Someone who isn't on board the Bowman train might question why the writer/director/editor/producer would need to include the newscast and commercial at all, since neither of them contribute anything whatsoever to the rest of the film and he clearly didn't have the wherewithal to pull them off? A true Bowmaniac like me knows that there's more behind Vince's questionable decisions than that. He must be up to something. And indeed he is.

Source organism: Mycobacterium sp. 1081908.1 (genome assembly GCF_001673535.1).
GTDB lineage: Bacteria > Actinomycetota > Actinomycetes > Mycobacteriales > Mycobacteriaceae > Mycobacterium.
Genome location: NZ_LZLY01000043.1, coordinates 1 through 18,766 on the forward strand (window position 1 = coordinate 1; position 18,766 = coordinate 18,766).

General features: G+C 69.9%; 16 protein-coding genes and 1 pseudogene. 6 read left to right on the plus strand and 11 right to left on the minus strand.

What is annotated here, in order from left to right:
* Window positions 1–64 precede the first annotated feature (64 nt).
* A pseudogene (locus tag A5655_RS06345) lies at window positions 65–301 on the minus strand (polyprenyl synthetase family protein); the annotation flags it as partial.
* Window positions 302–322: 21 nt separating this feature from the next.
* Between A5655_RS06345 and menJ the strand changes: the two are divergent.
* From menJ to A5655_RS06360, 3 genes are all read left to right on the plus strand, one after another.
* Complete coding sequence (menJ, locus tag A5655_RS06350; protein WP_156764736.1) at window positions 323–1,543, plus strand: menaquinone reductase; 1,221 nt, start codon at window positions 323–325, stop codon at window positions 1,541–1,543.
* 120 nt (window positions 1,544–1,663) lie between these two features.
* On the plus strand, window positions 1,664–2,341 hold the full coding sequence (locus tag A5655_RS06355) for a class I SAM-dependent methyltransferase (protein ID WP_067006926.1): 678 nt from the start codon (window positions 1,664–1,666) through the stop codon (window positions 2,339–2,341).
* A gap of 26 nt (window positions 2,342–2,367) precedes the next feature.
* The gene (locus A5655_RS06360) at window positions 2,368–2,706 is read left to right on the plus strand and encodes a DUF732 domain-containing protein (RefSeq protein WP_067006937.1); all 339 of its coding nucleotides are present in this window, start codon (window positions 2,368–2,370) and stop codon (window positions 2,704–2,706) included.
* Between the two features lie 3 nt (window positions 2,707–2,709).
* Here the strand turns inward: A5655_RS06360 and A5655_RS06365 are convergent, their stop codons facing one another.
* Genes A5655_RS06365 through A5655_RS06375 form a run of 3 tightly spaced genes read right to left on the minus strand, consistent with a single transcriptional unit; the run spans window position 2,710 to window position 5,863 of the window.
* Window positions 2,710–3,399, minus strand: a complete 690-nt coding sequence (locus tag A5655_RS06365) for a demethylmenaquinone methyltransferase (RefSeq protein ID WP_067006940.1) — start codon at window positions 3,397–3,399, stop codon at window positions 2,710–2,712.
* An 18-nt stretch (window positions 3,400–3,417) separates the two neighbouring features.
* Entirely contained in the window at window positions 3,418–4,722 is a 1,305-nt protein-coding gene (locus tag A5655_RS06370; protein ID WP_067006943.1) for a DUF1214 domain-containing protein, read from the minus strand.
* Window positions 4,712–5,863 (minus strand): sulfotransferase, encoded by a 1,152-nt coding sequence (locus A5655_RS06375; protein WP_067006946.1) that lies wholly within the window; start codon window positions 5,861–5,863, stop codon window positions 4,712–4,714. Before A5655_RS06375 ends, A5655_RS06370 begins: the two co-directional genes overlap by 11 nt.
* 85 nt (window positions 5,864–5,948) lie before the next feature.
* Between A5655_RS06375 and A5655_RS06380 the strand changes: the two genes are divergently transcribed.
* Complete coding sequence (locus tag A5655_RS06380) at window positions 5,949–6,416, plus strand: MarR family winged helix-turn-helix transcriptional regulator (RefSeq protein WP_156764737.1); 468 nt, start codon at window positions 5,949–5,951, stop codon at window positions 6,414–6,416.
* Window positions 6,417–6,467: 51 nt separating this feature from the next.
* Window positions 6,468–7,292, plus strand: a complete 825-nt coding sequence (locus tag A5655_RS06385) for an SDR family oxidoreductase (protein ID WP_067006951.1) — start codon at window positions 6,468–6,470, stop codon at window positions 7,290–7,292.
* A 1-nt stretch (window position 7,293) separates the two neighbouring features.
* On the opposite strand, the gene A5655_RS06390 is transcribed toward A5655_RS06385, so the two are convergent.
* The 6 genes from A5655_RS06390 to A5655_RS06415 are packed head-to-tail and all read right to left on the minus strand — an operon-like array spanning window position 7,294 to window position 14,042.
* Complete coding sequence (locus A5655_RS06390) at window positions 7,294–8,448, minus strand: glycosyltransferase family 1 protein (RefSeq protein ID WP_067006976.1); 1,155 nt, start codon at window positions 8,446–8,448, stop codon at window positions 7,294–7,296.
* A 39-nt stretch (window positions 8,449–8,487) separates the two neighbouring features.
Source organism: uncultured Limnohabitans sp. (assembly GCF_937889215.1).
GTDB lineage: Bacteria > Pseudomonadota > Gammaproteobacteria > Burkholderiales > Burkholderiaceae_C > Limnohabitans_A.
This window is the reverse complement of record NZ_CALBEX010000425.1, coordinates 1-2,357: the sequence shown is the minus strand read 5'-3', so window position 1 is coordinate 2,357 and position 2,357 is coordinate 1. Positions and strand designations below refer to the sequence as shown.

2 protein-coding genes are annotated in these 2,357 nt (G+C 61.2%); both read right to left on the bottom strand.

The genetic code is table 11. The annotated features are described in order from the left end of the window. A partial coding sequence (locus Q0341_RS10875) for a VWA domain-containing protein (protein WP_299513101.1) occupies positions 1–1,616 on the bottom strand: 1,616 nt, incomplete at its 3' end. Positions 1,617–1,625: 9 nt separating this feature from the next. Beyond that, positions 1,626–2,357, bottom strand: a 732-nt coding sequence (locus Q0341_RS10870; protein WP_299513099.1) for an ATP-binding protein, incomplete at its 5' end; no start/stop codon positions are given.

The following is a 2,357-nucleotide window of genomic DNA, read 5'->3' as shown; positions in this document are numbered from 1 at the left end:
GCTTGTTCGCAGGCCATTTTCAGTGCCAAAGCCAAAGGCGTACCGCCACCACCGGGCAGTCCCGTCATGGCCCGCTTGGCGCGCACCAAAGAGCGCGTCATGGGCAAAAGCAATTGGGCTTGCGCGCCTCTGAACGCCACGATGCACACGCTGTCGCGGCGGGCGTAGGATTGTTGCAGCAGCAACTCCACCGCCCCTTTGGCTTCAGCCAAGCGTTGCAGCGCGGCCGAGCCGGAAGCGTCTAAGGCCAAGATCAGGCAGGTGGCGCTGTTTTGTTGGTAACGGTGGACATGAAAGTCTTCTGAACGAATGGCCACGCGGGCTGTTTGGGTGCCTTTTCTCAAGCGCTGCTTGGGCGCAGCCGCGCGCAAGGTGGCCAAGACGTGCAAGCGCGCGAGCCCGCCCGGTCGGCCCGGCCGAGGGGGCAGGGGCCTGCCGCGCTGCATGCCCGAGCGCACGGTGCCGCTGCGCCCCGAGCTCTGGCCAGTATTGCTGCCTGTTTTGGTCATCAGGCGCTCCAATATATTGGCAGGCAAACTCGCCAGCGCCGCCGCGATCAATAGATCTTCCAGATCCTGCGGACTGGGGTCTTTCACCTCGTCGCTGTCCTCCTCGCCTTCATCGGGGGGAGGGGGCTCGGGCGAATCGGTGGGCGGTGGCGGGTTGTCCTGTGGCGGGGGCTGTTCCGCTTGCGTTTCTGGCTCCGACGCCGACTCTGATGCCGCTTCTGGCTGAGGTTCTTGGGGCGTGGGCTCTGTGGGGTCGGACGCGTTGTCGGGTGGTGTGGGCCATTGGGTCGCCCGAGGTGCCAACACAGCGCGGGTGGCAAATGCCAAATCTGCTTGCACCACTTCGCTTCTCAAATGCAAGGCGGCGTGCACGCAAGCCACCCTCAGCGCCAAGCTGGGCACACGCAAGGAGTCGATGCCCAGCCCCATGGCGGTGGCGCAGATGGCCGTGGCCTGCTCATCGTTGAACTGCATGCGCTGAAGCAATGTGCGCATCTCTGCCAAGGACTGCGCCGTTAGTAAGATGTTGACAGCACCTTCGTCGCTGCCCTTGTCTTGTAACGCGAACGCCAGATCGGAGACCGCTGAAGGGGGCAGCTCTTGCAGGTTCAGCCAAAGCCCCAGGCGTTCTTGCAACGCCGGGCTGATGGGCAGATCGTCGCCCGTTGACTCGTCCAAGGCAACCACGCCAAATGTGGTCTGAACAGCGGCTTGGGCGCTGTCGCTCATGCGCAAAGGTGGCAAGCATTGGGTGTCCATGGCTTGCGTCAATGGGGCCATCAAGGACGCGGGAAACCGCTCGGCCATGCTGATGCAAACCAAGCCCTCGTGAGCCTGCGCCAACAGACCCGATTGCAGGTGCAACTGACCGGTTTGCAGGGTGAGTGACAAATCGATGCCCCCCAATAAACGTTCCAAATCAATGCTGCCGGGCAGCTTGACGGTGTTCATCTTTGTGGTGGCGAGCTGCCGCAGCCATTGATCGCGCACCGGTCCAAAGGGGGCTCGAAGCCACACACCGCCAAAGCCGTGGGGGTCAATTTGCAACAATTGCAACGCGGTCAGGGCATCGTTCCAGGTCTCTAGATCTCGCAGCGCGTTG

After the commercial, our collective television screen cuts to static, prompting a fat, hairy fellow by the name of Mr. Henry to shake his fist in frustration and climb up to the roof of his apartment building to fix the satellite dish. (For the record, most of the movie takes place on the roof, but we never see any satellite dish. Perhaps it is meant to symbolize the satellite dish inside all of us.) From the moment Mr. Henry sets foot on the roof, a swell of heroic music fills the air, lending some genuine pathos to this epic journey of satellite adjustment. For the record, Mr. Bowman, I am moments away from figuring out which video game you swiped that music from, and when I do, I'm tattling.